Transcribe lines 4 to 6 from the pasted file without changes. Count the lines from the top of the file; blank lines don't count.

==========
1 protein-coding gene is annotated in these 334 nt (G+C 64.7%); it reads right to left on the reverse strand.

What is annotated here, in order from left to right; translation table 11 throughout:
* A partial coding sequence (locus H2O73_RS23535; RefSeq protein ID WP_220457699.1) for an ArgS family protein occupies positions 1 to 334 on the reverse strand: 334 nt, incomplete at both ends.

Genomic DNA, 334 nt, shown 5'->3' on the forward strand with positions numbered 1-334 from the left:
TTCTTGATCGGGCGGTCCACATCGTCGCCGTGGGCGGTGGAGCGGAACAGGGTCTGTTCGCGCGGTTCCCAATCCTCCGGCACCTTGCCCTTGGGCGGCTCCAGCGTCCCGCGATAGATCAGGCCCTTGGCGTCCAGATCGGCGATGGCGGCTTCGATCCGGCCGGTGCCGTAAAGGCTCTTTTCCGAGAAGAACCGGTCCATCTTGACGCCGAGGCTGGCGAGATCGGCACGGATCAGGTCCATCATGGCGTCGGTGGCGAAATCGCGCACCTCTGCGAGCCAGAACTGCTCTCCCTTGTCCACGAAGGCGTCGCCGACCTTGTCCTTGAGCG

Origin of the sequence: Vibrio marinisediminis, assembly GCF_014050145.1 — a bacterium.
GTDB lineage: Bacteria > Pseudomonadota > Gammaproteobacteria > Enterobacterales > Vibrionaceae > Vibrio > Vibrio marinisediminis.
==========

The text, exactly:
Genomic DNA, 334 nt, shown 5'->3' on the forward strand with positions numbered 1-334 from the left:
TTCTTGATCGGGCGGTCCACATCGTCGCCGTGGGCGGTGGAGCGGAACAGGGTCTGTTCGCGCGGTTCCCAATCCTCCGGCACCTTGCCCTTGGGCGGCTCCAGCGTCCCGCGATAGATCAGGCCCTTGGCGTCCAGATCGGCGATGGCGGCTTCGATCCGGCCGGTGCCGTAAAGGCTCTTTTCCGAGAAGAACCGGTCCATCTTGACGCCGAGGCTGGCGAGATCGGCACGGATCAGGTCCATCATGGCGTCGGTGGCGAAATCGCGCACCTCTGCGAGCCAGAACTGCTCTCCCTTGTCCACGAAGGCGTCGCCGACCTTGTCCTTGAGCG

Origin of the sequence: Vibrio marinisediminis, assembly GCF_014050145.1 — a bacterium.